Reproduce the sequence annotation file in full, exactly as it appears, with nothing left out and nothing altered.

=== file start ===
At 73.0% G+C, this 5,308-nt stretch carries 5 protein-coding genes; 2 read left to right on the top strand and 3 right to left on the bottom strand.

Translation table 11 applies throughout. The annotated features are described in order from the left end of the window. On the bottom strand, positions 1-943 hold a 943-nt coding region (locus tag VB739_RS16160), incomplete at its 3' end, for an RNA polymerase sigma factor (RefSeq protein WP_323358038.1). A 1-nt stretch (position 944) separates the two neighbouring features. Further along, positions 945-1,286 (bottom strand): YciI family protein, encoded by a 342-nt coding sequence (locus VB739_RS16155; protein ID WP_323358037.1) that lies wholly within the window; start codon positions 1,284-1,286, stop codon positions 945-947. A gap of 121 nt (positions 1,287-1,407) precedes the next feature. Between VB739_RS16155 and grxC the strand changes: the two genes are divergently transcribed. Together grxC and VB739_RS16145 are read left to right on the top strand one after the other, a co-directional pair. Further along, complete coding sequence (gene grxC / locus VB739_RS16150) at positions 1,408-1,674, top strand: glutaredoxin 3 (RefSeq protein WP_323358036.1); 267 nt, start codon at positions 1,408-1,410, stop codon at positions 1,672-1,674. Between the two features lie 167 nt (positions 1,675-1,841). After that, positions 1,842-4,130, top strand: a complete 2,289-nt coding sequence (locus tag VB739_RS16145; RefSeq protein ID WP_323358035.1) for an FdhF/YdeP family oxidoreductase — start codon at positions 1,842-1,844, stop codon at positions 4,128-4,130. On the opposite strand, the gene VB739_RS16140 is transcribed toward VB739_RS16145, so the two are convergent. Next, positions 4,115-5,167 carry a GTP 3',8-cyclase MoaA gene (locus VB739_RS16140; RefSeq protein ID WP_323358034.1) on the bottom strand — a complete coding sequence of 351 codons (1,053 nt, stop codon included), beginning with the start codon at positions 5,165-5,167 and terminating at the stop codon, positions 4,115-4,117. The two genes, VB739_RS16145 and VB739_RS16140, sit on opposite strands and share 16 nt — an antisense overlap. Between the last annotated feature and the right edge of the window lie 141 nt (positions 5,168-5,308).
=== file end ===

At 73.0% G+C, this 5,308-nt stretch carries 5 protein-coding genes; 2 read left to right on the top strand and 3 right to left on the bottom strand.

Translation table 11 applies throughout. The annotated features are described in order from the left end of the window. On the bottom strand, positions 1-943 hold a 943-nt coding region (locus tag VB739_RS16160), incomplete at its 3' end, for an RNA polymerase sigma factor (RefSeq protein WP_323358038.1). A 1-nt stretch (position 944) separates the two neighbouring features. Further along, positions 945-1,286 (bottom strand): YciI family protein, encoded by a 342-nt coding sequence (locus VB739_RS16155; protein ID WP_323358037.1) that lies wholly within the window; start codon positions 1,284-1,286, stop codon positions 945-947. A gap of 121 nt (positions 1,287-1,407) precedes the next feature. Between VB739_RS16155 and grxC the strand changes: the two genes are divergently transcribed. Together grxC and VB739_RS16145 are read left to right on the top strand one after the other, a co-directional pair. Further along, complete coding sequence (gene grxC / locus VB739_RS16150) at positions 1,408-1,674, top strand: glutaredoxin 3 (RefSeq protein WP_323358036.1); 267 nt, start codon at positions 1,408-1,410, stop codon at positions 1,672-1,674. Between the two features lie 167 nt (positions 1,675-1,841). After that, positions 1,842-4,130, top strand: a complete 2,289-nt coding sequence (locus tag VB739_RS16145; RefSeq protein ID WP_323358035.1) for an FdhF/YdeP family oxidoreductase — start codon at positions 1,842-1,844, stop codon at positions 4,128-4,130. On the opposite strand, the gene VB739_RS16140 is transcribed toward VB739_RS16145, so the two are convergent. Next, positions 4,115-5,167 carry a GTP 3',8-cyclase MoaA gene (locus VB739_RS16140; RefSeq protein ID WP_323358034.1) on the bottom strand — a complete coding sequence of 351 codons (1,053 nt, stop codon included), beginning with the start codon at positions 5,165-5,167 and terminating at the stop codon, positions 4,115-4,117. The two genes, VB739_RS16145 and VB739_RS16140, sit on opposite strands and share 16 nt — an antisense overlap. Between the last annotated feature and the right edge of the window lie 141 nt (positions 5,168-5,308).